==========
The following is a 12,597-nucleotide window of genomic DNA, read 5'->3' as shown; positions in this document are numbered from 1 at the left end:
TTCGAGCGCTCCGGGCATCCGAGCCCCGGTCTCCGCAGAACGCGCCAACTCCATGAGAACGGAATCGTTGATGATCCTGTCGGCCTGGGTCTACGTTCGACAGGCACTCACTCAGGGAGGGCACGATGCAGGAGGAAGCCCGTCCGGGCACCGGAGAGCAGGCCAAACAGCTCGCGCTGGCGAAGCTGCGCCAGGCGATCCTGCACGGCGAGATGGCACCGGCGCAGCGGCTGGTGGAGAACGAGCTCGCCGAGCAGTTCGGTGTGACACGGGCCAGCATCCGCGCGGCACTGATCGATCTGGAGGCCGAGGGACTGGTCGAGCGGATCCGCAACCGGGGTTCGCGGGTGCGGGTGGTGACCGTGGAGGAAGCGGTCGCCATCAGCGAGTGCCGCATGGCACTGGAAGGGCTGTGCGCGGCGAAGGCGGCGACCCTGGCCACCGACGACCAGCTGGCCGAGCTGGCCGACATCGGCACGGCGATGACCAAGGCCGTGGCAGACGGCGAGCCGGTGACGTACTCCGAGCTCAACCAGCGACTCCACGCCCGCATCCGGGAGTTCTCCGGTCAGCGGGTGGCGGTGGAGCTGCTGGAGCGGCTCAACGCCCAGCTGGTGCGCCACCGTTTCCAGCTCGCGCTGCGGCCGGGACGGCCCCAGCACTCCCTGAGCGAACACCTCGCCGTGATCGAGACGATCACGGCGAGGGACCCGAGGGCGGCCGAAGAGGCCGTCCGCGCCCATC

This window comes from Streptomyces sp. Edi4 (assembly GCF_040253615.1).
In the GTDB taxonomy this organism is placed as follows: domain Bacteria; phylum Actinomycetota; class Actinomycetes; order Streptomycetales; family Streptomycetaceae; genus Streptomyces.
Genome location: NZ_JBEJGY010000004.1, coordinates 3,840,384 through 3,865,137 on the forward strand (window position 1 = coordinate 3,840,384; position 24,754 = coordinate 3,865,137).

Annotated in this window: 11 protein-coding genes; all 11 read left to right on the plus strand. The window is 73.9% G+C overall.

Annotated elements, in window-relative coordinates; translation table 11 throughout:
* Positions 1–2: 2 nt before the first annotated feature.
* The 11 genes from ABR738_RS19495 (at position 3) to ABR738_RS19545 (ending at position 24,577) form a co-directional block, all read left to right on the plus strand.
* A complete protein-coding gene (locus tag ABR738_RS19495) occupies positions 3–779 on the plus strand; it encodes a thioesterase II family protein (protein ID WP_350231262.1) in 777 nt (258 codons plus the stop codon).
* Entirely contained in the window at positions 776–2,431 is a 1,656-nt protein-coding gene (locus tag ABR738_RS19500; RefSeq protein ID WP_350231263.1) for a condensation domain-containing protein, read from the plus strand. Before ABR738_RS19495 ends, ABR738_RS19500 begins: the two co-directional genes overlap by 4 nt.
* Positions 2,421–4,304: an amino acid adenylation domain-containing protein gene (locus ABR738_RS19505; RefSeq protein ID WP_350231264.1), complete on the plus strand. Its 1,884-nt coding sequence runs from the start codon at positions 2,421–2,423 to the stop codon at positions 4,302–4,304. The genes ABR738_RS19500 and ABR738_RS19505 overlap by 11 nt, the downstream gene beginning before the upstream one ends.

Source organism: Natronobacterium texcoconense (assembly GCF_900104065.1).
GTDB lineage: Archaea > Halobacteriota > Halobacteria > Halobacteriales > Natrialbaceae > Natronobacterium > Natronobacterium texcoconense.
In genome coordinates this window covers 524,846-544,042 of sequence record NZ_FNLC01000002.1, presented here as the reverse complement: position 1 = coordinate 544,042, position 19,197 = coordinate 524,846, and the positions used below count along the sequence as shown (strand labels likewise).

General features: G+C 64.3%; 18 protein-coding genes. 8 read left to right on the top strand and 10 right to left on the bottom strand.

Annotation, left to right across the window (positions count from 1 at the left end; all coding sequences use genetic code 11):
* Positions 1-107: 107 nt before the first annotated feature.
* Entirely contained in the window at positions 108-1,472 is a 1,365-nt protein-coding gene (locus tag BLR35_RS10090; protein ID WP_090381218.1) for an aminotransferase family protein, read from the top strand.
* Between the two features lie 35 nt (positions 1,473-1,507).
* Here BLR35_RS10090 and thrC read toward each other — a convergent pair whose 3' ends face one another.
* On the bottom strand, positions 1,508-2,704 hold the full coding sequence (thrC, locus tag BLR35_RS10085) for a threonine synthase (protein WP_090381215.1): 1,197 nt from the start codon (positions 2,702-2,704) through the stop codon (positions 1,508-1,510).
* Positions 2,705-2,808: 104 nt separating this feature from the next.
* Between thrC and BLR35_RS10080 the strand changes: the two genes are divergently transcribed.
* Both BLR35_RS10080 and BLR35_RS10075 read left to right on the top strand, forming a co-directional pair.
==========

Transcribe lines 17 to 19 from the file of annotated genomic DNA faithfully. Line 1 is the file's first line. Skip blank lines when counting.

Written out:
Annotation, left to right across the window (positions count from 1 at the left end; all coding sequences use genetic code 11):
* Positions 1-107: 107 nt before the first annotated feature.
* Entirely contained in the window at positions 108-1,472 is a 1,365-nt protein-coding gene (locus tag BLR35_RS10090; protein ID WP_090381218.1) for an aminotransferase family protein, read from the top strand.